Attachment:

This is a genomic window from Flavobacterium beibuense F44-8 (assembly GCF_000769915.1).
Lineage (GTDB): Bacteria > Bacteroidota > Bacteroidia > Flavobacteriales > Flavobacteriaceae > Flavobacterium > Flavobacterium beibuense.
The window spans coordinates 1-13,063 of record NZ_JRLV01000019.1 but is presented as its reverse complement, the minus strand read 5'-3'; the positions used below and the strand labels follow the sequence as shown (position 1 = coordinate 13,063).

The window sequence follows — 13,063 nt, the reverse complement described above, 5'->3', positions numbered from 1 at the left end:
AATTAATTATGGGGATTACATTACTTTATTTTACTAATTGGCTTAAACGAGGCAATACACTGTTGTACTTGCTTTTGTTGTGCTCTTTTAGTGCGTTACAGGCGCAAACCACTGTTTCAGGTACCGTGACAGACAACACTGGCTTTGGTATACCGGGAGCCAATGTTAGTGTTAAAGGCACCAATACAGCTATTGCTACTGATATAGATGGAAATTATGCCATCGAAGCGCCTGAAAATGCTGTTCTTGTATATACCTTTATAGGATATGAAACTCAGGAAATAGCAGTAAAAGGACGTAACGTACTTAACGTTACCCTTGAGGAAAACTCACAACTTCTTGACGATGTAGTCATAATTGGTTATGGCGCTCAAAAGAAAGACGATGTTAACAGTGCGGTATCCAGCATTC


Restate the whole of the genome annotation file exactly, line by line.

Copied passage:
This is a genomic window from Flavobacterium beibuense F44-8 (assembly GCF_000769915.1).
Lineage (GTDB): Bacteria > Bacteroidota > Bacteroidia > Flavobacteriales > Flavobacteriaceae > Flavobacterium > Flavobacterium beibuense.
The window spans coordinates 1-13,063 of record NZ_JRLV01000019.1 but is presented as its reverse complement, the minus strand read 5'-3'; the positions used below and the strand labels follow the sequence as shown (position 1 = coordinate 13,063).

The window sequence follows — 13,063 nt, the reverse complement described above, 5'->3', positions numbered from 1 at the left end:
AATTAATTATGGGGATTACATTACTTTATTTTACTAATTGGCTTAAACGAGGCAATACACTGTTGTACTTGCTTTTGTTGTGCTCTTTTAGTGCGTTACAGGCGCAAACCACTGTTTCAGGTACCGTGACAGACAACACTGGCTTTGGTATACCGGGAGCCAATGTTAGTGTTAAAGGCACCAATACAGCTATTGCTACTGATATAGATGGAAATTATGCCATCGAAGCGCCTGAAAATGCTGTTCTTGTATATACCTTTATAGGATATGAAACTCAGGAAATAGCAGTAAAAGGACGTAACGTACTTAACGTTACCCTTGAGGAAAACTCACAACTTCTTGACGATGTAGTCATAATTGGTTATGGCGCTCAAAAGAAAGACGATGTTAACAGTGCGGTATCCAGCATTC